4. Time constraints: In some cases, the actors may not have the time to film the kiss, or they may be too tired to perform the scene. In such cases, filmmakers may use CGI to create the kiss instead.

It's worth noting that using CGI to create fake kisses is relatively rare in Hollywood and is only done in certain circumstances. In most cases, filmmakers prefer to film actors kissing for real, as this often results in a more authentic and believable performance.

CGI Kisses in film and tv'Pirates of the Caribbean: At World's End'Credit: Buena Vista Pictures Distribution

What Films Used CGI Kisses?

While we don’t know for certain if the kiss in You People was real or not, we do know a few films that have created CGI kissing scenes for specific reasons. Sometimes, the CGI work is done so well that we were fooled into thinking it was real. 

Here are a few examples of productions that have used CGI to create or enhance kisses:

  1. The Twilight Saga: Breaking Dawn Part 1 - The film features a kiss between the main characters, Bella (Kristen Stewart) and Edward (Robert Pattinson), but the actors' faces were later replaced with CGI versions to make the kiss more dramatic.
  2. Harry Potter and the Deathly Hallows Part 1 - A kiss between Harry (Daniel Radcliffe) and Ginny (Bonnie Wright) was created using CGI. While Radcliffe was no longer a minor during the shoot, Wright was still a minor. Using CGI allowed the filmmakers to still include a kiss between the characters, but in an age-appropriate way.
  3. Pirates of the Caribbean: At World's End - In one of the scenes, a kiss between Elizabeth Swann (Keira Knightley) and Will Turner (Orlando Bloom) was enhanced with CGI.

These are just a few examples of the use of CGI in creating fake kisses in film. It's worth noting that this technique is not used often. CGI kiss usually only employed when the filmmakers want to create a specific effect that can't be achieved through practical means.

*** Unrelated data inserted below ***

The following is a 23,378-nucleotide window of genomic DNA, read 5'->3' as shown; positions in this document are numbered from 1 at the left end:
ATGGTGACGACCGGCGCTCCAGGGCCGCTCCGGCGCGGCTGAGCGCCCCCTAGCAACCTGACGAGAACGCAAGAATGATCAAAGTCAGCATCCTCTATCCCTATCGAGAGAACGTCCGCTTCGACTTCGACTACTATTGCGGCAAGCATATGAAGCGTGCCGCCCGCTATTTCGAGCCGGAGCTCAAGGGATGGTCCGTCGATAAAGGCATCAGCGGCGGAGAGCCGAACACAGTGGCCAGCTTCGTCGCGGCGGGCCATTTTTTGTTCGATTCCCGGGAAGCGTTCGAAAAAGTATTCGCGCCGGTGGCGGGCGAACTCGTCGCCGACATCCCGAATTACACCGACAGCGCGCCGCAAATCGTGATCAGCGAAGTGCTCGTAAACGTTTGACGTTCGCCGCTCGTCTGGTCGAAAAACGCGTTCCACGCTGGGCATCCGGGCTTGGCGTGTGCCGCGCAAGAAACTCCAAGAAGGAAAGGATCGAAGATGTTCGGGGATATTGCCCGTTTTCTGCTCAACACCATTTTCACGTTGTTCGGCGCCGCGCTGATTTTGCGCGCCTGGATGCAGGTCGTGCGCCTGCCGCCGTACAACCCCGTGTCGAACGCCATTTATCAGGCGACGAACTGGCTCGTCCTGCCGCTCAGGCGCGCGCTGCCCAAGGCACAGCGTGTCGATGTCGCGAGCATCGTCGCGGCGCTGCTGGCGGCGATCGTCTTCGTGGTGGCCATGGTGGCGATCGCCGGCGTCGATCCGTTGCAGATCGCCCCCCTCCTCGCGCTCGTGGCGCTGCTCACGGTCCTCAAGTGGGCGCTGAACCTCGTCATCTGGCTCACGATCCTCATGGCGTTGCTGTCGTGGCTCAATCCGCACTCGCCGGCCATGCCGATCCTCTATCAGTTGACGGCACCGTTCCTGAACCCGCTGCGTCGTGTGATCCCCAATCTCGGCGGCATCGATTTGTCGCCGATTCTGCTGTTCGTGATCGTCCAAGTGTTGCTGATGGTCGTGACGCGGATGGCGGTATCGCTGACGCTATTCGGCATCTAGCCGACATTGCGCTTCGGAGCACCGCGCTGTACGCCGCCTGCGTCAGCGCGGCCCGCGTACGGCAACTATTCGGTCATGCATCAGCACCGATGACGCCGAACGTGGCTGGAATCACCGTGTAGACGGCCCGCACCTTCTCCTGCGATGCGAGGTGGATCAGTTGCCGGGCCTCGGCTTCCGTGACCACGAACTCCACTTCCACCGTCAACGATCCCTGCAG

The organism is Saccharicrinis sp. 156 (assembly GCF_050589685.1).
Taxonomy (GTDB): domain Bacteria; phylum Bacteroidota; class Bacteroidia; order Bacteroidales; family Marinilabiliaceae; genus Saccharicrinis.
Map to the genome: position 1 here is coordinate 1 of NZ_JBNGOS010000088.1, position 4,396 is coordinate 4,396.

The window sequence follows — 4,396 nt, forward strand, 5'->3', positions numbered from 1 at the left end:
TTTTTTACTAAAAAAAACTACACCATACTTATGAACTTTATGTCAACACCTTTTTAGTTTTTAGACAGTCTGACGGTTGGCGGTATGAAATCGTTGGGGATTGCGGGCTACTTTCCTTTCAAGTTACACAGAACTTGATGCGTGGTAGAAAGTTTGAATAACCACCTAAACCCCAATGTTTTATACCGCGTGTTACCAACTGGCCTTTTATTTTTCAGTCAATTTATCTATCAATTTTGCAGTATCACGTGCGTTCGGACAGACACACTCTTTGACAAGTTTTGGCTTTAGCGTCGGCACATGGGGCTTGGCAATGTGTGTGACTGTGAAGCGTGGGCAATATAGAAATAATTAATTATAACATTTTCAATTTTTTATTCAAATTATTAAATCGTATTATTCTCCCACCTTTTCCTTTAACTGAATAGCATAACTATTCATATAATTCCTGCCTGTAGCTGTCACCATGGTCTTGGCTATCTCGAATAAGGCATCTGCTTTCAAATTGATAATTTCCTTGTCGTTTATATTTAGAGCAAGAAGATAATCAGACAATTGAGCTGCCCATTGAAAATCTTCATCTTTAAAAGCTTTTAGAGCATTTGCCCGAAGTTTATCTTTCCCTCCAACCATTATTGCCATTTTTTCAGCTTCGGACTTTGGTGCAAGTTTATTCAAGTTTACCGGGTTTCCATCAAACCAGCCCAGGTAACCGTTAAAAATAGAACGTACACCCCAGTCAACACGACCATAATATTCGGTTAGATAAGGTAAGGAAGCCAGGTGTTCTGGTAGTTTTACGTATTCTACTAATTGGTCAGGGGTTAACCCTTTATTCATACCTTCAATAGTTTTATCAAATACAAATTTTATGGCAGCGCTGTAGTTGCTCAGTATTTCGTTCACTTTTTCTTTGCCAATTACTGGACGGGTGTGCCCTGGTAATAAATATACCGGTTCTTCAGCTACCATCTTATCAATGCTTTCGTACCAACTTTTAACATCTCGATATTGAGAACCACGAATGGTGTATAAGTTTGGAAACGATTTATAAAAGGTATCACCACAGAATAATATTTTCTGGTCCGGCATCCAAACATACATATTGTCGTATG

CGI Kisses in film and TV'The Twilight Saga: Breaking Dawn Part 1'Credit: Summit Entertainment

What TV Shows Have Used CGI Kisses? 

It's difficult to say which specific TV shows have used CGI to create kissing scenes, as this information is often not publicly disclosed. 

However, some TV shows may have used CGI to create kissing scenes for similar reasons as in film, such as technical requirements, age restrictions, or safety considerations. Additionally, some TV shows may have used CGI to create more complex or elaborate kissing scenes or to incorporate special effects such as fire, water, or other elements that would be difficult or dangerous to achieve through live-action filming. 

With tighter budgets and stricter deadlines, TV shows will often find a way to capture a kiss on film rather than spend the money and little allotted time to fake a kiss. 

I wouldn’t recommend that you use CGI kisses often unless you are doing so to enhance the romantic chemistry between two actors or you run into one of the few reasons Hollywood uses CGI kisses. 

Do you know of any other CGI kisses in film and TV? Let us know in the comments below. 

Source: The Hollywood Reporter